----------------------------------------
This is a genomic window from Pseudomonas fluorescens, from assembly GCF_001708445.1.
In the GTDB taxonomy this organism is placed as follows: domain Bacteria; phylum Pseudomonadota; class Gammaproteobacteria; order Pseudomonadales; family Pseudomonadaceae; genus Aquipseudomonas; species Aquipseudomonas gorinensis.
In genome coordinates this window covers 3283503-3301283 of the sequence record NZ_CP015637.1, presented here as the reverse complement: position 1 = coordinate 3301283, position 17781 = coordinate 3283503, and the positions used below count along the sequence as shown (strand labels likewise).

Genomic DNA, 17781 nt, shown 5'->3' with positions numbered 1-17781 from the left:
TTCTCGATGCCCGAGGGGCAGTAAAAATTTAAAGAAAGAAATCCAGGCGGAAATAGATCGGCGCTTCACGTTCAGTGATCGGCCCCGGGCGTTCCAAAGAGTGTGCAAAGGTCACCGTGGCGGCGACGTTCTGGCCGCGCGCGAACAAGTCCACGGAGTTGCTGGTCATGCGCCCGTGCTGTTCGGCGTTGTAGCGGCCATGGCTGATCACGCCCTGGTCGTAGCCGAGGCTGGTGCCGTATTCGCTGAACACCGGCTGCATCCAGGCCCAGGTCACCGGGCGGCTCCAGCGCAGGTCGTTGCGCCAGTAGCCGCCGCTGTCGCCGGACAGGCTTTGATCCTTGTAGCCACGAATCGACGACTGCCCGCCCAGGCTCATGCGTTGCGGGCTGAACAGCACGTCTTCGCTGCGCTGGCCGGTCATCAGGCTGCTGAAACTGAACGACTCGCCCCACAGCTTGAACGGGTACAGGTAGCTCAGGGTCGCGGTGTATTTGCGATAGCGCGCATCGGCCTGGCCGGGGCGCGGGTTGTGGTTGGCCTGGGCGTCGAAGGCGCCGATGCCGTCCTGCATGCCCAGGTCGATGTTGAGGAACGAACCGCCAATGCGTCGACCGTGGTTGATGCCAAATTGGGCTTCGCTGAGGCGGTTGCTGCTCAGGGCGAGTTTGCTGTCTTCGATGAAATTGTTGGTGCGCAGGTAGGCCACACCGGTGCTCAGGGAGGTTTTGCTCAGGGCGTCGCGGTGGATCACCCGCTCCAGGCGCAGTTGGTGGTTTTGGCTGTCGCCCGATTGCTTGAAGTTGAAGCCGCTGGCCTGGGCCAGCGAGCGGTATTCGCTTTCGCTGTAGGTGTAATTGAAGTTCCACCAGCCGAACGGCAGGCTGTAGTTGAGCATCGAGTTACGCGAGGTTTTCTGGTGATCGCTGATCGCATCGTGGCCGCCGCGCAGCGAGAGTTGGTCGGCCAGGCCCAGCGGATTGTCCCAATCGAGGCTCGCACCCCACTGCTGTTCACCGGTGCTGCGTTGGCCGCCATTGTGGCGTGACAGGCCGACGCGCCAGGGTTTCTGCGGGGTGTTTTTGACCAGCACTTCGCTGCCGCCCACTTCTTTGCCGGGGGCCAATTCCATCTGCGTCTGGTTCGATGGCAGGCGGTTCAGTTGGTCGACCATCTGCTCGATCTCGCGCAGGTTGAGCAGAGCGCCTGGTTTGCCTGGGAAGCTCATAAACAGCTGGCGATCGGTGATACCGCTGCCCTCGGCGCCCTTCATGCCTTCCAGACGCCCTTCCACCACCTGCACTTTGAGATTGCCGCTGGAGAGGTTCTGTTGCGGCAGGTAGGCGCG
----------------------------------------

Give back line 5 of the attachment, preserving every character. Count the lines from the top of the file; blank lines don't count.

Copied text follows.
TTCTCGATGCCCGAGGGGCAGTAAAAATTTAAAGAAAGAAATCCAGGCGGAAATAGATCGGCGCTTCACGTTCAGTGATCGGCCCCGGGCGTTCCAAAGAGTGTGCAAAGGTCACCGTGGCGGCGACGTTCTGGCCGCGCGCGAACAAGTCCACGGAGTTGCTGGTCATGCGCCCGTGCTGTTCGGCGTTGTAGCGGCCATGGCTGATCACGCCCTGGTCGTAGCCGAGGCTGGTGCCGTATTCGCTGAACACCGGCTGCATCCAGGCCCAGGTCACCGGGCGGCTCCAGCGCAGGTCGTTGCGCCAGTAGCCGCCGCTGTCGCCGGACAGGCTTTGATCCTTGTAGCCACGAATCGACGACTGCCCGCCCAGGCTCATGCGTTGCGGGCTGAACAGCACGTCTTCGCTGCGCTGGCCGGTCATCAGGCTGCTGAAACTGAACGACTCGCCCCACAGCTTGAACGGGTACAGGTAGCTCAGGGTCGCGGTGTATTTGCGATAGCGCGCATCGGCCTGGCCGGGGCGCGGGTTGTGGTTGGCCTGGGCGTCGAAGGCGCCGATGCCGTCCTGCATGCCCAGGTCGATGTTGAGGAACGAACCGCCAATGCGTCGACCGTGGTTGATGCCAAATTGGGCTTCGCTGAGGCGGTTGCTGCTCAGGGCGAGTTTGCTGTCTTCGATGAAATTGTTGGTGCGCAGGTAGGCCACACCGGTGCTCAGGGAGGTTTTGCTCAGGGCGTCGCGGTGGATCACCCGCTCCAGGCGCAGTTGGTGGTTTTGGCTGTCGCCCGATTGCTTGAAGTTGAAGCCGCTGGCCTGGGCCAGCGAGCGGTATTCGCTTTCGCTGTAGGTGTAATTGAAGTTCCACCAGCCGAACGGCAGGCTGTAGTTGAGCATCGAGTTACGCGAGGTTTTCTGGTGATCGCTGATCGCATCGTGGCCGCCGCGCAGCGAGAGTTGGTCGGCCAGGCCCAGCGGATTGTCCCAATCGAGGCTCGCACCCCACTGCTGTTCACCGGTGCTGCGTTGGCCGCCATTGTGGCGTGACAGGCCGACGCGCCAGGGTTTCTGCGGGGTGTTTTTGACCAGCACTTCGCTGCCGCCCACTTCTTTGCCGGGGGCCAATTCCATCTGCGTCTGGTTCGATGGCAGGCGGTTCAGTTGGTCGACCATCTGCTCGATCTCGCGCAGGTTGAGCAGAGCGCCTGGTTTGCCTGGGAAGCTCATAAACAGCTGGCGATCGGTGATACCGCTGCCCTCGGCGCCCTTCATGCCTTCCAGACGCCCTTCCACCACCTGCACTTTGAGATTGCCGCTGGAGAGGTTCTGTTGCGGCAGGTAGGCGCG